This article was written by Art Spanjer
This article was published in the 1947 New York Yankees essays
The announcement on November 5, 1946 that Bucky Harris would manage the 1947 New York Yankees was almost a foregone conclusion. Still, the circumstances that led to the hiring were anything but mundane.
The announcement on November 5, 1946 that Bucky Harris would manage the 1947 New York Yankees was almost a foregone conclusion. “The announcement scarcely bowled over anyone with surprise,” one newspaper commented.[fn]Drebinger, John, “Harris Signs Two-Year Contract to Manage Yankees for $35,000 Annually,” New York Times, November 6, 1946.[/fn] Still, the circumstances that led to the hiring were anything but mundane.
The process began early in the 1946 season. That season was a managerial turnstile for the Yankees’ second-year co-owner, Larry MacPhail (who was also the team’s president and general manager). Joe McCarthy, who had been the manager since 1931, abruptly left in May after thirty-five games. He was succeeded on May 24 by fan favorite Bill Dickey, whose “managerial contract,” the club said, “would run through 1947.”[fn]McGowen, Roscoe, “Yanks Sign Harris as M’Phail Aide,” New York Times, September 10, 1946.[/fn] Dickey managed the team for 105 games and quit on September 12. Later it was disclosed that Dickey had never signed a contract, a detail that paved the way for his quick exit with fourteen games left in the season.
Dickey’s departure and the hiring of Harris had to do with both on-and off-field issues. In 1946 hundreds of baseball players were returning from World War II. Evaluating new players and re-evaluating veterans took tremendous time and energy. This placed a huge burden on Major League teams’ front-office and scouting staffs. Scouting was less highly developed then, with nothing like the complex, computer-driven systems of the modern baseball era. With the sudden influx of veterans, teams were pressured to assess large numbers of players in a very short time.
On the field the Yankees languished in second or third place for most of the 1946 season. The impulsive and outspoken MacPhail was strident in his demands that the Yankees finish no lower than second place. Predictably, Dickey and MacPhail had several rough patches during the season. Dickey threatened to quit at least four times, only to be dissuaded by MacPhail.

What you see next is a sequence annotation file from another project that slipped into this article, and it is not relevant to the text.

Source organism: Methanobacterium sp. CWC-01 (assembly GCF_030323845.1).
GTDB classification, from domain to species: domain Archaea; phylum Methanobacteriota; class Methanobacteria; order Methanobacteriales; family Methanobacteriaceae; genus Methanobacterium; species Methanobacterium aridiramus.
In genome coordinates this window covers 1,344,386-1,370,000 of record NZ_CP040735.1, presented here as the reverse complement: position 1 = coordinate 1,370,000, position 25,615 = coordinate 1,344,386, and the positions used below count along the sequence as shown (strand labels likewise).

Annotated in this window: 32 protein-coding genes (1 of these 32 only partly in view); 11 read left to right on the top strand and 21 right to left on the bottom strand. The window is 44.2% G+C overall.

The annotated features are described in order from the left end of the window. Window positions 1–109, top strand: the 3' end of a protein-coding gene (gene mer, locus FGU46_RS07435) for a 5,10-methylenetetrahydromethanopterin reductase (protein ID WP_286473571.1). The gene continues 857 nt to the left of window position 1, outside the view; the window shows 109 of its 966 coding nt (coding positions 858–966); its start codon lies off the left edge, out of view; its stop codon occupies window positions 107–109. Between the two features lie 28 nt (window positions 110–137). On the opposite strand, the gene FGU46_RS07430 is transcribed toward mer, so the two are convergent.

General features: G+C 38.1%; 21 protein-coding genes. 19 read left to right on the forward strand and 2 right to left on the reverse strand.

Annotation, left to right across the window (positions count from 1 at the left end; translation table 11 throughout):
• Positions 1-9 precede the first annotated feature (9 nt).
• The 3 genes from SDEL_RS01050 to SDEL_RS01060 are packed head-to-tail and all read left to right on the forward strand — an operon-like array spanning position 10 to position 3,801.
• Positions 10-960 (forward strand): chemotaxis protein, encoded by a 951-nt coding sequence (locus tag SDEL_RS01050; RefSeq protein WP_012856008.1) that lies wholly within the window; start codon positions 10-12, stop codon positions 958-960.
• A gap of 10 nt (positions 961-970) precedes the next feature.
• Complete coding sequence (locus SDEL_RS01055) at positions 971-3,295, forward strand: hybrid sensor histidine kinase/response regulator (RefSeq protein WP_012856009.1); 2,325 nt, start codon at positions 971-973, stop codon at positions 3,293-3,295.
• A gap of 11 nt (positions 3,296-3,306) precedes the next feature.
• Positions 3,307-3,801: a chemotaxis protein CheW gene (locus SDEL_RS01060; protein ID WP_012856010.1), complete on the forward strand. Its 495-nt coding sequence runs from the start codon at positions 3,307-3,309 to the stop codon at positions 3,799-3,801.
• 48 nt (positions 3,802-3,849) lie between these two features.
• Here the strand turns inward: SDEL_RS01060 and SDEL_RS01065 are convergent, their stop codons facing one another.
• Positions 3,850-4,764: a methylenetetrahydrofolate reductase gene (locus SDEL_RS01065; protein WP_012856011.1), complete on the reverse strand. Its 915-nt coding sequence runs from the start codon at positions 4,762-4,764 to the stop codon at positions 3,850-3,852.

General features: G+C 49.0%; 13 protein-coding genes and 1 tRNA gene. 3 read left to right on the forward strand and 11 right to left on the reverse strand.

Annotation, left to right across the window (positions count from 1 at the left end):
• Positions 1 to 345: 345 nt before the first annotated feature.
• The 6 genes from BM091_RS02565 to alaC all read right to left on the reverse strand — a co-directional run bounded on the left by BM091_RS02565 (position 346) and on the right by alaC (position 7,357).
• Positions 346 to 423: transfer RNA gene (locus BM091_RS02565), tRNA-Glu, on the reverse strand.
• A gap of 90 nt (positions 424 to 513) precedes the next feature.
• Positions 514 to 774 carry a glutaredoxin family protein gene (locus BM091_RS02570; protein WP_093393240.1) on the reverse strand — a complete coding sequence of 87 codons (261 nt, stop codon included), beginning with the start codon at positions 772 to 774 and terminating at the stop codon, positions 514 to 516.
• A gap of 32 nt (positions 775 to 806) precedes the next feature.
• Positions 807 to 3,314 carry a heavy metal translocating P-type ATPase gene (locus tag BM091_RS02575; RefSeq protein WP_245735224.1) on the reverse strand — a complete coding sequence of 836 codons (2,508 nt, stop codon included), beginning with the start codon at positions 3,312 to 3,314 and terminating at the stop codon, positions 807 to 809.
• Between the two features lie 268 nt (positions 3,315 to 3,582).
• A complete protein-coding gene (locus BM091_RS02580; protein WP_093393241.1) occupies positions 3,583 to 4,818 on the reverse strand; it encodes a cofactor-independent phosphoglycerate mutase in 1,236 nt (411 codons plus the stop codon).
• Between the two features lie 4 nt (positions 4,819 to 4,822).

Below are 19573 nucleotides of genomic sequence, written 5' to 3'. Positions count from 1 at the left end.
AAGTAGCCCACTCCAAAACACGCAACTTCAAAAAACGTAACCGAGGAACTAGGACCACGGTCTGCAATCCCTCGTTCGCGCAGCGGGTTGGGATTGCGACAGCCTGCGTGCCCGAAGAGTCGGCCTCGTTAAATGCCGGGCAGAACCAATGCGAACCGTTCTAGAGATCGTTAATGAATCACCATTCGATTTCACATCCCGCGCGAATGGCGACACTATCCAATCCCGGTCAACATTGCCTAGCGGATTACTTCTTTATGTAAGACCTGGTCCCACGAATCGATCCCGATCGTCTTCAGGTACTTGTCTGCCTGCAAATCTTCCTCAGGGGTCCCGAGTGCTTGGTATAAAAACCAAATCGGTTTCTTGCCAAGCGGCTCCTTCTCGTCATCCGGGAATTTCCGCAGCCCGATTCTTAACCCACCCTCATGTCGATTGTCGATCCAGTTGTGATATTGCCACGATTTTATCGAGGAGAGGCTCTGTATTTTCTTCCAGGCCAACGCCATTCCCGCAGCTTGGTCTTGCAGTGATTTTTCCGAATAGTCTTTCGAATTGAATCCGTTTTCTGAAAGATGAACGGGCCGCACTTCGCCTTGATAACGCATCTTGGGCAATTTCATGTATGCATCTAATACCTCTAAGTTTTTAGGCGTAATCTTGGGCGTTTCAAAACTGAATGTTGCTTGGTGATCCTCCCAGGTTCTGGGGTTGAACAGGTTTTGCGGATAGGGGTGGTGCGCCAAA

Then, in a surprise press conference on September 9, MacPhail introduced Stanley Raymond “Bucky” Harris as an executive hired without a title and with a vague job description. MacPhail commented to Roscoe McGowen of the New York Times that he and the Yankees’ farm director, George Weiss, were stretched to the limit because of the scouting burden. “Bucky will be the contact between myself and the club, doing a job that I have found neither myself or George Weiss has had time for this year.”[fn]Ibid.[/fn]
Harris was a long-time player and manager. He made his managerial debut in 1924 when the Washington Senators added field management to their second baseman’s responsibilities at the astonishingly young age of twenty-seven. The Senators won the pennant and World Series in Harris’s first year, earning him the sobriquet “Boy Wonder.” In 1946 Harris, after twenty years managing several teams, was the general manager of the Buffalo Bisons in the International League, a farm club of the Detroit Tigers. MacPhail had not met Harris until a couple of months before he hired him. Ed Barrow, who had preceded MacPhail as the Yankees’ general manager, and Clark Griffith, owner of the Washington Senators, convinced MacPhail that Harris would fill a hole in the Yankees organization. “’There’s not a sharper, shrewder appraiser of young talent in the majors than Stanley Harris,” Barrow said.[fn]Kritzer, Cy, “Harris Managed ‘For Last Time’ with Bisons,” The Sporting News, November 13, 1946.[/fn]
When he introduced Harris, at the September 9 press conference, MacPhail said he would be an executive aide hired to help in the evaluation of talent and to bolster scouting. MacPhail’s first directive to Harris: “Join the Yankees, follow them around the circuit. I want you to get acquainted with the American League again.”[fn]Ibid.[/fn] Harris himself said he had no desire to return to managing, that his assignment was to be solely administrative.
Near the end of the press conference a sportswriter asked MacPhail who would manage the Yankees in 1947. MacPhail replied, “That hasn’t been decided. I haven’t given it any thought.”[fn]McGowen, op. cit. [/fn] When Dickey was informed of MacPhail’s statement, he immediately went to the Yankees’ executive offices on Fifth Avenue in Manhattan. He confronted MacPhail and asked for a clarification of the president’s remark, apparently to no avail. Then, early on the morning of September 12, while the Yankees were in Detroit, Dickey telephoned MacPhail and took himself out of managerial consideration for 1947.
The timing of Dickey’s announcement apparently astonished MacPhail.[fn]Drebinger, John, “Yanks Not Ready To Name New Pilot,” New York Times. September 13, 1946.[/fn] He had assumed Dickey would finish out the year. For Dickey to call him from the road, on the eve of an important series with Detroit, whom the Yankees were battling for second place, was more than MacPhail could take. The next day Dickey was gone and Johnny Neun was named interim manager.[fn]“Johnny Neun Installed as Yankee Pilot.” Washington Post, September 14 1946.[/fn] The speculation that Bucky Harris would be the 1947 manager was now growing, even though both MacPhail and Harris continued to assert that Harris’s role with the Yankees would remain off the field.